National Poetry Month, Poem #15

A Letter from Home

She sends me news of blue jays, frost,

Of stars and now the harvest moon
That rides above the stricken hills.
Lightly, she speaks of cold, of pain,
And lists what is already lost.
Here where my life seems hard and slow,
I read of glowing melons piled
Beside the door, and baskets filled
With fennel, rosemary and dill,
While all she could not gather in
Or hid in leaves, grow black and falls.
Here where my life seems hard and strange,
I read her wild excitement when
Stars climb, frost comes, and blue jays sing.
The broken year will make no change
Upon her wise and whirling heart; -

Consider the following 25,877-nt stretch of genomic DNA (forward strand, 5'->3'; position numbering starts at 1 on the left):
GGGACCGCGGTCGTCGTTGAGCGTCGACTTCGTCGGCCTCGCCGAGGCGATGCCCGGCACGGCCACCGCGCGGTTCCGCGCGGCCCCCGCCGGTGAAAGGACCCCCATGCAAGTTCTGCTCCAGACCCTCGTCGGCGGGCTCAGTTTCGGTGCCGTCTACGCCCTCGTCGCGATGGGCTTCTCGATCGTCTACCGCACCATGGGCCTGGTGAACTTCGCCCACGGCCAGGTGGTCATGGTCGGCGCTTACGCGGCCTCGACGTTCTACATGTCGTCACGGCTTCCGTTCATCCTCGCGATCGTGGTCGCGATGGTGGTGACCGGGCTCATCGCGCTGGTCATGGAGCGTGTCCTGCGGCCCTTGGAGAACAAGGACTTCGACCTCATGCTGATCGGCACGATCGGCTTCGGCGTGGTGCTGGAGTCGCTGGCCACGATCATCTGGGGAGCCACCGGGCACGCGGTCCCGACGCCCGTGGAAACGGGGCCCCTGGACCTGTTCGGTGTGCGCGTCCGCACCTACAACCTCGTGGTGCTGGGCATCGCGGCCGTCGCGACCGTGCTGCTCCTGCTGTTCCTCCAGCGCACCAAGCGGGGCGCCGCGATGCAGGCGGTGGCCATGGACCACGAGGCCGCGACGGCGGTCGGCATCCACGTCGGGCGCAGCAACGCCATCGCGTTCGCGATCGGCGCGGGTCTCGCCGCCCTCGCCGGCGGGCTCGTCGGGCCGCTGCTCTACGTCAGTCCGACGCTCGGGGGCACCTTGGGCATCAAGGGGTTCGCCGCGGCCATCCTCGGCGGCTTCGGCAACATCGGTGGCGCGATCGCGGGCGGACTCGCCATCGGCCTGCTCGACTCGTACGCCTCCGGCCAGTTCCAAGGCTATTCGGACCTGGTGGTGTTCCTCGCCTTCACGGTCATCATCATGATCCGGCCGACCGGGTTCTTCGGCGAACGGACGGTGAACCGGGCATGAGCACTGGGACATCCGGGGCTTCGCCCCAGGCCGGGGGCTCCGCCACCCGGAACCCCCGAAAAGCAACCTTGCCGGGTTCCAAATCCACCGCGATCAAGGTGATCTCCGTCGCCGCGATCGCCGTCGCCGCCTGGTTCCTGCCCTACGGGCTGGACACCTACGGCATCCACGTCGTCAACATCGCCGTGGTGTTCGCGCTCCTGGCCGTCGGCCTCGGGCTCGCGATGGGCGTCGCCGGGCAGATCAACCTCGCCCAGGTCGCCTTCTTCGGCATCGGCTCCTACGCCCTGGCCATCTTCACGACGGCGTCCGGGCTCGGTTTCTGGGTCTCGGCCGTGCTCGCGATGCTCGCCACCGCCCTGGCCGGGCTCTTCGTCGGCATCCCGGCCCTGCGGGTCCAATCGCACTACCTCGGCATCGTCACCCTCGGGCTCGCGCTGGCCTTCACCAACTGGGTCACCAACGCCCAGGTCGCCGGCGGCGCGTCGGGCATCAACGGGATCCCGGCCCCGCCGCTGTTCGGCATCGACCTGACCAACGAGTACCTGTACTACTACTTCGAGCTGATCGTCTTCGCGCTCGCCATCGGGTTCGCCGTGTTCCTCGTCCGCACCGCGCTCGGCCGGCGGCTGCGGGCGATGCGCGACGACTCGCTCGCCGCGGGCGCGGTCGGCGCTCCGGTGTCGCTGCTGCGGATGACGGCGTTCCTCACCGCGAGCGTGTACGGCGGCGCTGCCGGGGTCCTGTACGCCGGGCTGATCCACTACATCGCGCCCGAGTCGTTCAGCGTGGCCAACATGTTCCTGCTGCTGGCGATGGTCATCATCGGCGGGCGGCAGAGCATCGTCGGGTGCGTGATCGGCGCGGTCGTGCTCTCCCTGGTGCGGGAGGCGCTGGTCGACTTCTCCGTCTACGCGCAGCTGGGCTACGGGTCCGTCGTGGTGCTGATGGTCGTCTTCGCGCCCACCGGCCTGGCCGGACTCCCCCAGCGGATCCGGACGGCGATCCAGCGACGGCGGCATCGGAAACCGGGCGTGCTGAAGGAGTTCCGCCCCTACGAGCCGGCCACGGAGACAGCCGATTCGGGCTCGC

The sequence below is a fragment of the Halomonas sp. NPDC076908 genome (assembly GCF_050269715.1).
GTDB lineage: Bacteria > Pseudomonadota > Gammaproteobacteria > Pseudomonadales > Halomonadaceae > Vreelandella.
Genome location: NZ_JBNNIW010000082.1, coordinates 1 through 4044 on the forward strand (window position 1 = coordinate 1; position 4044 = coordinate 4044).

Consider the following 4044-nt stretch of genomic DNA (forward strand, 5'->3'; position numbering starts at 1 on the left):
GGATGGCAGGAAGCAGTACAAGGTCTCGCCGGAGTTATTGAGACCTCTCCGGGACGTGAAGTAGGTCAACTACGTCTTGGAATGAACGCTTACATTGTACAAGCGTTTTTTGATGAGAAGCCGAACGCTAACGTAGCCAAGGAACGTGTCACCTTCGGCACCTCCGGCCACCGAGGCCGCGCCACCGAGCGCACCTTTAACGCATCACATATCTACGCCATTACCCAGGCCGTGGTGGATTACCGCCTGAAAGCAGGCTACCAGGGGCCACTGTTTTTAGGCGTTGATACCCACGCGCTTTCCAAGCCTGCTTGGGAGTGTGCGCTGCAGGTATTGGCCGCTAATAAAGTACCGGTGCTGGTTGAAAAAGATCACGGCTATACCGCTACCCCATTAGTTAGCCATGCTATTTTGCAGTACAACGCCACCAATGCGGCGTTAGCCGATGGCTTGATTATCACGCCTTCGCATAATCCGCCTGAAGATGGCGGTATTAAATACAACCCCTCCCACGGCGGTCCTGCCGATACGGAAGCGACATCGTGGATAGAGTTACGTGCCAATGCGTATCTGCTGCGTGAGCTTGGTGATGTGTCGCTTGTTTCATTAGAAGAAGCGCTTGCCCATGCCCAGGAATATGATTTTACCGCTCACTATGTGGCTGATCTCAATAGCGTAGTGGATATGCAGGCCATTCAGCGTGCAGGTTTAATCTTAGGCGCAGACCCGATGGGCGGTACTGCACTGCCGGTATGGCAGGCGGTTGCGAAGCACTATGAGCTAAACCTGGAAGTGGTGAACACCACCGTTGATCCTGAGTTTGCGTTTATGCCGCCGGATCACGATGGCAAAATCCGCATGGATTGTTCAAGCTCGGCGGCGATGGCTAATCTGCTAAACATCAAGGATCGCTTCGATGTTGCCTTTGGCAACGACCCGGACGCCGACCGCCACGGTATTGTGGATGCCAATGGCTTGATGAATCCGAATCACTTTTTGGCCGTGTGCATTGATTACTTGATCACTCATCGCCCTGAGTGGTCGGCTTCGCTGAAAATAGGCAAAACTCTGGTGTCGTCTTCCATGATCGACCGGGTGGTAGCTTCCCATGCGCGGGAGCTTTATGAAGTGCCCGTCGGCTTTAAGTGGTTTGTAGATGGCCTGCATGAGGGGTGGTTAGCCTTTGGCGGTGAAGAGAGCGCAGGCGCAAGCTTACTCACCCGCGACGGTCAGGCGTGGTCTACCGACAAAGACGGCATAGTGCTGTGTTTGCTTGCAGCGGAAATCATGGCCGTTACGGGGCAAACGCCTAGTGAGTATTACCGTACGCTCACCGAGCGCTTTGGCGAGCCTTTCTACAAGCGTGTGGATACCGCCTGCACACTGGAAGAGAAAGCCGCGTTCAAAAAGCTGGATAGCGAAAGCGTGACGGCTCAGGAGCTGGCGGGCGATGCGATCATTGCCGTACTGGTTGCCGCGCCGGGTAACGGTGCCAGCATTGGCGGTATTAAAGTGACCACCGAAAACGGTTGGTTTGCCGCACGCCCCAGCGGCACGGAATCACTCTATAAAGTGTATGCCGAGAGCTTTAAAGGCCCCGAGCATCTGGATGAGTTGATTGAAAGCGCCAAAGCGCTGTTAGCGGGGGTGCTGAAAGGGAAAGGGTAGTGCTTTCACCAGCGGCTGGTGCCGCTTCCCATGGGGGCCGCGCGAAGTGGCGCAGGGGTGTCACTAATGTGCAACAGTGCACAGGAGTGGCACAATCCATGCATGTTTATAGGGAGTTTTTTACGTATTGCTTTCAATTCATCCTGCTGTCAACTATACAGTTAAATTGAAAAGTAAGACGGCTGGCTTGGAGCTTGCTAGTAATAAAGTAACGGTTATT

She knows how people always plan
To live their lives, and never do.
She will not tell me if she cries.
I touch the crosses by her name;
I fold the pages as I rise,
And tip the envelope, from which
Drift scraps of borage, woodbine, rue.
-Mary Oliver
I had to find a picture online of the blue jay. It is rare to see one around my place.

1 comment:

  1. Beautiful poem --- I don't think we have this type of blue jay here on the west coast. I sure miss them! We do have those sometimes pesky, but pretty Steller's jays, though! I think I'll count it as one with the poem as well. Is that okay? I've really been enjoying the poetry you are sharing this national poetry month. Thank you!


I always enjoy reading comments!